Recently a local TV station interviewed a restaurant owner in the Winnie area who said this was going to be the worst crawfish season ever.

“Big Daddy” Todd Landry said don’t believe it. “It’s going to be a great season for the consumer; it’s just a rough start.”

Landry owns Big Daddy’s Crawfish and has been in the business for eight years.

“I’m originally from Louisiana and moved to Texas probably 25 years ago. Every time we bought some crawfish, it was hard to get nice crawfish. You know, raised in Louisiana we always had good crawfish,” said Landry. “My friends raised crawfish, had farms, so we had easy access to good crawfish,” he said.

“So I told my wife I was going to put in a little pond.” Landry started with one crawfish pond in his back yard, “Just to feed Big Daddy.” Soon he added another pond to supply crawfish for local friends. “My friends would give me a little bit of money to cover the cost of bait, the water.” Landry said he started selling crawfish out of a little 8×8 cooler. He built a second pond and got a license because friends kept wanting crawfish on the weekends. “I was getting so many calls, I starting calling friends in Louisiana. They told me, ‘With a name like Big Daddy, why don’t you try to sell our crawfish?’”

Before he knew it, Big Daddy was in a part time business selling crawfish. Now, his job at DuPont is more the part time job and crawfish is a full time venture.

Big Daddy says the crawfish season is starting slow because of the weather. All the rain has been good, “It keeps the crawfish healthy,” the low temperatures keep the mudbugs from moving much, so harvests are low. Even so, he is currently selling about 1,000 bags a week.

Right now, says Landry, the crawfish are molting. They lose their shell when they are ready to grow. Landry said they are very vulnerable the 3-5 days while soft, so they don’t move very much. The sun is needed to help the new shells harden. When it’s bright, they harden in about three days, but when it stays overcast, it takes longer. He says they go into a feeding frenzy once the shells harden “because they’re hungry” and that is when the crop starts coming in.

“When the water warms up, and it’s starting to and we’re noticing the catch is starting to come up, there is going to be an abundance,” he said. “The price is going to come down, maybe even less than last year, because there’s that many crawfish out there.”

Landry estimates a vast improvement will be seen in about two weeks­, just in time for Easter.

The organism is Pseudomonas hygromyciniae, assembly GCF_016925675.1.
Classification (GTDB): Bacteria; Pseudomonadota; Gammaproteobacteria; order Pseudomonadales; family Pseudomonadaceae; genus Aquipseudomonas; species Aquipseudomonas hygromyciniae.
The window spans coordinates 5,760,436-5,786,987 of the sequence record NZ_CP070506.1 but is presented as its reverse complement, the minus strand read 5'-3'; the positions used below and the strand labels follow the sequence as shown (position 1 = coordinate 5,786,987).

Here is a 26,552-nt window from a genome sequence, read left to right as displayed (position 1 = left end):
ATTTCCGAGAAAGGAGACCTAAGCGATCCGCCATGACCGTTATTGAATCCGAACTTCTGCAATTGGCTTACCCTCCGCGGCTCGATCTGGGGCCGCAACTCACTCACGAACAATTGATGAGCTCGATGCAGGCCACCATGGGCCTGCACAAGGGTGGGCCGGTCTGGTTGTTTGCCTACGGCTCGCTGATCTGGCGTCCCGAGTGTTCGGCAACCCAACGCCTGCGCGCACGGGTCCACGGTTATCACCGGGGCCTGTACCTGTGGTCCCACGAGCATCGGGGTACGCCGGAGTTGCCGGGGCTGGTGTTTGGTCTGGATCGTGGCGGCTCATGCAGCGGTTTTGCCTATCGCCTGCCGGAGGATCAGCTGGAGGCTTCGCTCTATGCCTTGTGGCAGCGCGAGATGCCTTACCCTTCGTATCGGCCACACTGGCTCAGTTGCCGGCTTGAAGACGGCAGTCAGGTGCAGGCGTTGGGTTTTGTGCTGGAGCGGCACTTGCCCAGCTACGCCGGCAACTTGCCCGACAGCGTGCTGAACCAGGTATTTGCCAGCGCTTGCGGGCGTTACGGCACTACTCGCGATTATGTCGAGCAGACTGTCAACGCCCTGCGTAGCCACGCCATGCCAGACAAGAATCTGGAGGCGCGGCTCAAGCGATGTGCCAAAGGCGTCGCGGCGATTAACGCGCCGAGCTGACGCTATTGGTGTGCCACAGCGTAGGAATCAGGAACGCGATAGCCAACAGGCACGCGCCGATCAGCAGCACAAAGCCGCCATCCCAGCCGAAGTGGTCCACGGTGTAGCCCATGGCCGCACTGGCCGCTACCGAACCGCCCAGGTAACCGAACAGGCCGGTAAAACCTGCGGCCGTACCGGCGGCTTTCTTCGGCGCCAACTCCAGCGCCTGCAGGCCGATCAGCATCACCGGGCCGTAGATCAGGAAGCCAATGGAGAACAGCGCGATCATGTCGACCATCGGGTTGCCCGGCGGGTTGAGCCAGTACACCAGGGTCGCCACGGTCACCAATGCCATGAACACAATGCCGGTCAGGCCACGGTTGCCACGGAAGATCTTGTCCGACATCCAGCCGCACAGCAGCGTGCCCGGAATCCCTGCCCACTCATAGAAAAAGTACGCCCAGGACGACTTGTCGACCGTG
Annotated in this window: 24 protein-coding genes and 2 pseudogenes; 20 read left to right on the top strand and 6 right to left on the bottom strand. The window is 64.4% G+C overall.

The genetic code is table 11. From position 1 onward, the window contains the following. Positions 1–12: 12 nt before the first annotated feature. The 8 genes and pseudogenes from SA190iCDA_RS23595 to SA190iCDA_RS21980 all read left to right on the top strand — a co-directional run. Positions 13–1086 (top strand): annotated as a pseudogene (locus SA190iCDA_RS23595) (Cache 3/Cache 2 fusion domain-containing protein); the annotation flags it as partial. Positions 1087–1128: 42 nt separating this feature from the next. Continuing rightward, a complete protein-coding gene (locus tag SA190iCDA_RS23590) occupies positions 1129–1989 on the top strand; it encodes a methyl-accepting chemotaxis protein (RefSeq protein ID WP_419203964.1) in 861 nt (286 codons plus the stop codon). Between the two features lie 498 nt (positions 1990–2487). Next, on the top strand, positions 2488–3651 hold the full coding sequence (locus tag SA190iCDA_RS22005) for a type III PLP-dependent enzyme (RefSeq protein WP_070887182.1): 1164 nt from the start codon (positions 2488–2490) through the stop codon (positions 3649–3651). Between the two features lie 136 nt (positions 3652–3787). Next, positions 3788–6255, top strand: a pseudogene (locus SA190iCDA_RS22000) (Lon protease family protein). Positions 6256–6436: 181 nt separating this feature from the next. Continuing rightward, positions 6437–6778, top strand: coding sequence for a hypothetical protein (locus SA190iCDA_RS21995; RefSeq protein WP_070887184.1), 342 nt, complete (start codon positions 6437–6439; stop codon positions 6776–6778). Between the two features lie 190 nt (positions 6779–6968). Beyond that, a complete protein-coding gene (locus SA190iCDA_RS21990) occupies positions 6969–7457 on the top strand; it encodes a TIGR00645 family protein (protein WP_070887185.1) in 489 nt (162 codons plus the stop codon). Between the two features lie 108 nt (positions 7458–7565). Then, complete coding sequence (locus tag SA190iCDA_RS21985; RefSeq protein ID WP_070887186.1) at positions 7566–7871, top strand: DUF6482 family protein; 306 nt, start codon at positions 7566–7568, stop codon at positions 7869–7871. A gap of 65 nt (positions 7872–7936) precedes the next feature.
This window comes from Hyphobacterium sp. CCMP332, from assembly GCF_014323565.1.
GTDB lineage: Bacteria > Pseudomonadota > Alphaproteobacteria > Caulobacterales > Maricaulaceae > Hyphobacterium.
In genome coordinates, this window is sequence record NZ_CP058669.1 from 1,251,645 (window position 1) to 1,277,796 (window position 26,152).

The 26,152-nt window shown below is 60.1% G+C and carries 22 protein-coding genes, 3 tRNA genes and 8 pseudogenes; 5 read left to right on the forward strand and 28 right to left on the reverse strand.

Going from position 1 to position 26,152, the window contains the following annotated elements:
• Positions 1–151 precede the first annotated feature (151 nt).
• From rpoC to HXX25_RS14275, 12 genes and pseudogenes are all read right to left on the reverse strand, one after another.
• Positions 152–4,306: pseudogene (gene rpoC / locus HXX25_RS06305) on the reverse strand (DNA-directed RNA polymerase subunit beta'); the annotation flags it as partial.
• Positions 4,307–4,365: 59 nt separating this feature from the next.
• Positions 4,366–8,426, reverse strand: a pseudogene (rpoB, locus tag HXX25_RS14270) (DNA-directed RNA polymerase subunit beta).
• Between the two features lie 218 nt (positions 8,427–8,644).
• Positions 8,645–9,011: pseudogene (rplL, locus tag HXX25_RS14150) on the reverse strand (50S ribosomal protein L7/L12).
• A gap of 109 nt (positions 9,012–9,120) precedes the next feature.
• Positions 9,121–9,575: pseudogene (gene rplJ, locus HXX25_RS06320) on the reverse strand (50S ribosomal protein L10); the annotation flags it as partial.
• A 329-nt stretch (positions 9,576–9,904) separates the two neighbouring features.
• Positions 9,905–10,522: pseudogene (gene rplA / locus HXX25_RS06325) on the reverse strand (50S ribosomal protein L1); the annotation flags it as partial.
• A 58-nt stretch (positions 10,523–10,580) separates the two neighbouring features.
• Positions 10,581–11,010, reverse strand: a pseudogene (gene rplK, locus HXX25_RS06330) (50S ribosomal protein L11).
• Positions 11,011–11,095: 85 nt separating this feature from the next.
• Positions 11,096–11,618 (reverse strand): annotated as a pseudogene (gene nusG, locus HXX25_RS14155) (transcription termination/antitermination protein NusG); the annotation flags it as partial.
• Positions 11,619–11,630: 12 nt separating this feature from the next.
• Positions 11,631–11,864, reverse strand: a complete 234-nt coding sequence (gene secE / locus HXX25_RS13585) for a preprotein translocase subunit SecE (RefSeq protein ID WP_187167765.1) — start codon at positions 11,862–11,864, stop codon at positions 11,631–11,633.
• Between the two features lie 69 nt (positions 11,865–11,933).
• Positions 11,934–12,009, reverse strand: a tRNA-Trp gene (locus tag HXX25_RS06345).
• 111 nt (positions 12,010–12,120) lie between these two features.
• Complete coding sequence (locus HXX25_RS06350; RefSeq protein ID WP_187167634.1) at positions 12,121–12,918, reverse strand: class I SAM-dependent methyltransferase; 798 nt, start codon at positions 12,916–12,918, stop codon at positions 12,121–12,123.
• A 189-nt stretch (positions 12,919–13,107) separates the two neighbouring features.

From all indications Landry is seeing from his own ponds; it suggests the season will be good. Landry expects to exceed last year’s crop and sell four to five million pounds of the Cajun delicacies this year.

Crawfish are harvested using a crawfish combine, which is an amphibious flat bottom boat that floats in the field, pushed by a wheel, allowing a worker to haul up a trap, empty it, bait it, and set it back in the water near the next one, without ever having to stop the boat.

It’s a year round business, because the off season is spent plowing fields and planting rice getting ready for the next year. Rice is what the crawfish feed on.

Later in the season, when the mudbugs are plentiful, Big Daddy will also offer purged and cleaned crawfish. He said it would be too expensive right now. The current cost of crawfish on Tuesday was $2.75 a pound. Purged crawfish would cost more because it takes 48 hours for a proper purge. Landry said his prices are determined by the Louisiana market. He only adds 25 cents to the cost of the crawfish which makes him very competitive.

He currently serves most of the restaurants, over 30 HEBs and other markets in the area.

Landry’s wife, DaWanna, plays a big part in the business. “She’s is the bookkeeper. I do all right bringing the money to the house, but as far as anything else, I’m not very good at it. She’s excellent,” he said.

She has taught at Hatton Elementary for 17 years.

“My son has been a big help to us,” said Landry. He looks after things when Landry is at the plant and when he is not in school. “Paeton’s going to be a cardiologist; working crawfish on the side,” he said with a laugh.

Landry is already receiving a lot of calls for Easter orders, probably due to the rumors of limited supply. He is telling customers to start calling on Monday, March 29 to place crawfish orders for Easter. It is rapidly replacing the Easter Ham. “It’s our biggest week of the year.”

Big Daddy’s currently employs 10 people, but during the peak season the business has about 15 employees. Next year he will expand from over 100 acres of crawfish ponds to 200.

To place an order call 670-8821

About Penny LeLeux

Penny has worked at The Record Newspapers since 2006. A member of the editorial staff, she has "done everything but print it." Most frequently she writes entertainment reviews and human interest stories, with a little paranormal thrown in from time to time.She has been a lifelong member of the Orangefield community.